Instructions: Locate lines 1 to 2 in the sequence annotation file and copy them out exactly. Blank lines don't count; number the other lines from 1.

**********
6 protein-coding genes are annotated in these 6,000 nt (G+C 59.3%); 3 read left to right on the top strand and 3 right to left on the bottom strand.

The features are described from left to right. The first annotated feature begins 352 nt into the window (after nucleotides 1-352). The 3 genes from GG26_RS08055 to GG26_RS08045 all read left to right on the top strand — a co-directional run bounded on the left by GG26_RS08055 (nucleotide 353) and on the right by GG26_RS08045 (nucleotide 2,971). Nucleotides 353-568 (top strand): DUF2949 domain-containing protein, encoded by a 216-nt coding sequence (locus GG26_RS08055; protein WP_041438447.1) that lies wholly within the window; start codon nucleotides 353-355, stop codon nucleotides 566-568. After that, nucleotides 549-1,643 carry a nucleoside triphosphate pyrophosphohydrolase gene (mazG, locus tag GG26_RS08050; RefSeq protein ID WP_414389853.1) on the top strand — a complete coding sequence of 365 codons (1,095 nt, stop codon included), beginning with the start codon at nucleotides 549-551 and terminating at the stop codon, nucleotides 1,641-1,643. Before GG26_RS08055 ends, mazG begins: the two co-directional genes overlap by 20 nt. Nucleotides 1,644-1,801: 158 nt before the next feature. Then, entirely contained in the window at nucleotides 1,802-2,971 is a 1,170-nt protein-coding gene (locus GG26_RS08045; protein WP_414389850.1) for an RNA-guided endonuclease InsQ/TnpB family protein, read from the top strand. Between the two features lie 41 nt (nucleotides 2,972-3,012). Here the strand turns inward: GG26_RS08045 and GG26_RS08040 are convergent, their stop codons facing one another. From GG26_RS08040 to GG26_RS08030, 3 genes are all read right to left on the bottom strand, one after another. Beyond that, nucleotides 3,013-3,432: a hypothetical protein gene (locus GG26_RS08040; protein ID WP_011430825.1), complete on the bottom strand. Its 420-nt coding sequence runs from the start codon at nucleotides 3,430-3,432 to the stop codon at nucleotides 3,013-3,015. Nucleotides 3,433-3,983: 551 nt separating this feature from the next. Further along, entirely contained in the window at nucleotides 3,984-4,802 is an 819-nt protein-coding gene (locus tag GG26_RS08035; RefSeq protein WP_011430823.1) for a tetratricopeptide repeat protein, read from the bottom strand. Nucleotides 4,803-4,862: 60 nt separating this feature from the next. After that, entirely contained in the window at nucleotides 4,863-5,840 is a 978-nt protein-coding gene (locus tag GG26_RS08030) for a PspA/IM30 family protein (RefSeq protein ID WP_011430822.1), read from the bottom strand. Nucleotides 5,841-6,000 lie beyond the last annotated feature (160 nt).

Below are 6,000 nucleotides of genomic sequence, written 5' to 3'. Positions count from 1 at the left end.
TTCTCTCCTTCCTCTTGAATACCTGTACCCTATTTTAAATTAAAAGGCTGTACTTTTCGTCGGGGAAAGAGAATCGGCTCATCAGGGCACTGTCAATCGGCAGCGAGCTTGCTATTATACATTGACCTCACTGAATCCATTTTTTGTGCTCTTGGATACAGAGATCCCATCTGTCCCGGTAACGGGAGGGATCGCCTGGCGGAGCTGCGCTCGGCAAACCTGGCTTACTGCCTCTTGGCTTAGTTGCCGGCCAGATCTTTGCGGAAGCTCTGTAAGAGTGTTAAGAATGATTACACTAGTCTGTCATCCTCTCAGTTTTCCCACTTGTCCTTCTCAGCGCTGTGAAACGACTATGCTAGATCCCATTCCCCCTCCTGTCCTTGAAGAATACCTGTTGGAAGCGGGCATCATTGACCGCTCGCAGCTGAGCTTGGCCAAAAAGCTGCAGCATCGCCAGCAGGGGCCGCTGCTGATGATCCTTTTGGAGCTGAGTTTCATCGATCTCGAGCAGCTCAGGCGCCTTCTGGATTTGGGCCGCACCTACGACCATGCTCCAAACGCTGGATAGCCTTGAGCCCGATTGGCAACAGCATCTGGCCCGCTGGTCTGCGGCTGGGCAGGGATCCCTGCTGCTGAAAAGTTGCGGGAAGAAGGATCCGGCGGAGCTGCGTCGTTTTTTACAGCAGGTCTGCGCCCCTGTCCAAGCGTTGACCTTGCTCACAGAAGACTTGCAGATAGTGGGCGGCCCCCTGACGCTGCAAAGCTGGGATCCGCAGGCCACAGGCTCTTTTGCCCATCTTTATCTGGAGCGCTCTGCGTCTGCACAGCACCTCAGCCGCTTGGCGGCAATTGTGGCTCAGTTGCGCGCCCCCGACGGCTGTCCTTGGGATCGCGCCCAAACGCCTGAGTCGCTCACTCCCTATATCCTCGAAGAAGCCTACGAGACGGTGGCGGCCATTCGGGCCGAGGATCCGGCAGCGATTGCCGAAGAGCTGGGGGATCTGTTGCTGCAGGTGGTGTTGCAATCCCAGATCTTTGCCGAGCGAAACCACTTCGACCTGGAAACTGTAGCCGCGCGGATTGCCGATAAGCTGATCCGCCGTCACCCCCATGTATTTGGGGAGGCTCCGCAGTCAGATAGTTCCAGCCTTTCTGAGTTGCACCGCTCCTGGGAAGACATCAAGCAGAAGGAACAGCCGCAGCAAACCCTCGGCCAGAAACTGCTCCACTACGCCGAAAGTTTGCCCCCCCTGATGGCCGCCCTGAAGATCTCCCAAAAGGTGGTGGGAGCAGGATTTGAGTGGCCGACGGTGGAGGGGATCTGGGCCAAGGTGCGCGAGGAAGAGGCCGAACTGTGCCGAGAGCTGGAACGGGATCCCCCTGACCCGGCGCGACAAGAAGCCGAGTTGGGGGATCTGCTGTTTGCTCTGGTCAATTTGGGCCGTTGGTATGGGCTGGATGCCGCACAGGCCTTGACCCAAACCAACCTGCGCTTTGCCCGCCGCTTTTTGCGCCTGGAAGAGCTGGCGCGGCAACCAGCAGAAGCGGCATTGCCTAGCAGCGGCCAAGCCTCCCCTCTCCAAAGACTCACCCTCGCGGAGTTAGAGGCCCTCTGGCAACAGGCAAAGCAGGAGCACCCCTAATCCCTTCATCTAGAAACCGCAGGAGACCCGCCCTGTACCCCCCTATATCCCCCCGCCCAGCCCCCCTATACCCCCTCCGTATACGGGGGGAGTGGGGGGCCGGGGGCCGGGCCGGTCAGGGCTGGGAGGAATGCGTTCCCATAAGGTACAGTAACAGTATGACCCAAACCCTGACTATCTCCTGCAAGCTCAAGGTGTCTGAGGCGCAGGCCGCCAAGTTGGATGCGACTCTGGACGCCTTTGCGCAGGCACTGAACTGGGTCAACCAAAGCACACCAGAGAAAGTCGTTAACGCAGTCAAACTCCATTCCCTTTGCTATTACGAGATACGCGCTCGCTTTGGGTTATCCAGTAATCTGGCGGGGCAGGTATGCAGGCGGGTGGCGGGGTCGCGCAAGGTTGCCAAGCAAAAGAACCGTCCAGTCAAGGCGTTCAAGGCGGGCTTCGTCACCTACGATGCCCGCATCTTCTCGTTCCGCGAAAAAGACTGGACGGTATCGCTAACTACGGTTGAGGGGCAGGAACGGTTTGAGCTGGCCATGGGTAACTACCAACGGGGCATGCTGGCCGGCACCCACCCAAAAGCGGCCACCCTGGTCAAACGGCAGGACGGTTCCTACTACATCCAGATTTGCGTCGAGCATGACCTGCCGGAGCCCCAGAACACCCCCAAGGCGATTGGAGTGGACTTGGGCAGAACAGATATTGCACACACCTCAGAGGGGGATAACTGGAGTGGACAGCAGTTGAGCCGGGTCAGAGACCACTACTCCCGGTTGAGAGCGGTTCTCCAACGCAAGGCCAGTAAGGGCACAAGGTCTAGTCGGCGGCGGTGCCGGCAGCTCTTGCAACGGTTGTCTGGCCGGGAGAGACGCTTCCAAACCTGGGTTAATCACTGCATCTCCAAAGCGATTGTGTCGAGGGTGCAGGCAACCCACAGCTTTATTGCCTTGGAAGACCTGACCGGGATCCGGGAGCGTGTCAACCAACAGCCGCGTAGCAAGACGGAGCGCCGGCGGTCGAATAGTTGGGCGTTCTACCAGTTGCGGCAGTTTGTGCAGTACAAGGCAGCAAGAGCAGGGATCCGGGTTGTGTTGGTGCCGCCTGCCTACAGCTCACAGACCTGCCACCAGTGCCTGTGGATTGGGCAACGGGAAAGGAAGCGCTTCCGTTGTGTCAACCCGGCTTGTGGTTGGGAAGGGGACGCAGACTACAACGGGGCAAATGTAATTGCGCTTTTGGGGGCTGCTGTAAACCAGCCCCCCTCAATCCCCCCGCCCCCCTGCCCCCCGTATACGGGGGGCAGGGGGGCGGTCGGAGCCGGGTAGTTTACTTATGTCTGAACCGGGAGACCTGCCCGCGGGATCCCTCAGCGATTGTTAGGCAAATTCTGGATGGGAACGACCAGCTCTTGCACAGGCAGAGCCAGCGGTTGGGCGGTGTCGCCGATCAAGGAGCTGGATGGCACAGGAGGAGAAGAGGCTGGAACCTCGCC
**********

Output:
6 protein-coding genes are annotated in these 6,000 nt (G+C 59.3%); 3 read left to right on the top strand and 3 right to left on the bottom strand.

The features are described from left to right. The first annotated feature begins 352 nt into the window (after nucleotides 1-352). The 3 genes from GG26_RS08055 to GG26_RS08045 all read left to right on the top strand — a co-directional run bounded on the left by GG26_RS08055 (nucleotide 353) and on the right by GG26_RS08045 (nucleotide 2,971). Nucleotides 353-568 (top strand): DUF2949 domain-containing protein, encoded by a 216-nt coding sequence (locus GG26_RS08055; protein WP_041438447.1) that lies wholly within the window; start codon nucleotides 353-355, stop codon nucleotides 566-568. After that, nucleotides 549-1,643 carry a nucleoside triphosphate pyrophosphohydrolase gene (mazG, locus tag GG26_RS08050; RefSeq protein ID WP_414389853.1) on the top strand — a complete coding sequence of 365 codons (1,095 nt, stop codon included), beginning with the start codon at nucleotides 549-551 and terminating at the stop codon, nucleotides 1,641-1,643. Before GG26_RS08055 ends, mazG begins: the two co-directional genes overlap by 20 nt. Nucleotides 1,644-1,801: 158 nt before the next feature. Then, entirely contained in the window at nucleotides 1,802-2,971 is a 1,170-nt protein-coding gene (locus GG26_RS08045; protein WP_414389850.1) for an RNA-guided endonuclease InsQ/TnpB family protein, read from the top strand. Between the two features lie 41 nt (nucleotides 2,972-3,012). Here the strand turns inward: GG26_RS08045 and GG26_RS08040 are convergent, their stop codons facing one another. From GG26_RS08040 to GG26_RS08030, 3 genes are all read right to left on the bottom strand, one after another. Beyond that, nucleotides 3,013-3,432: a hypothetical protein gene (locus GG26_RS08040; protein ID WP_011430825.1), complete on the bottom strand. Its 420-nt coding sequence runs from the start codon at nucleotides 3,430-3,432 to the stop codon at nucleotides 3,013-3,015. Nucleotides 3,433-3,983: 551 nt separating this feature from the next. Further along, entirely contained in the window at nucleotides 3,984-4,802 is an 819-nt protein-coding gene (locus tag GG26_RS08035; RefSeq protein WP_011430823.1) for a tetratricopeptide repeat protein, read from the bottom strand. Nucleotides 4,803-4,862: 60 nt separating this feature from the next. After that, entirely contained in the window at nucleotides 4,863-5,840 is a 978-nt protein-coding gene (locus tag GG26_RS08030) for a PspA/IM30 family protein (RefSeq protein ID WP_011430822.1), read from the bottom strand. Nucleotides 5,841-6,000 lie beyond the last annotated feature (160 nt).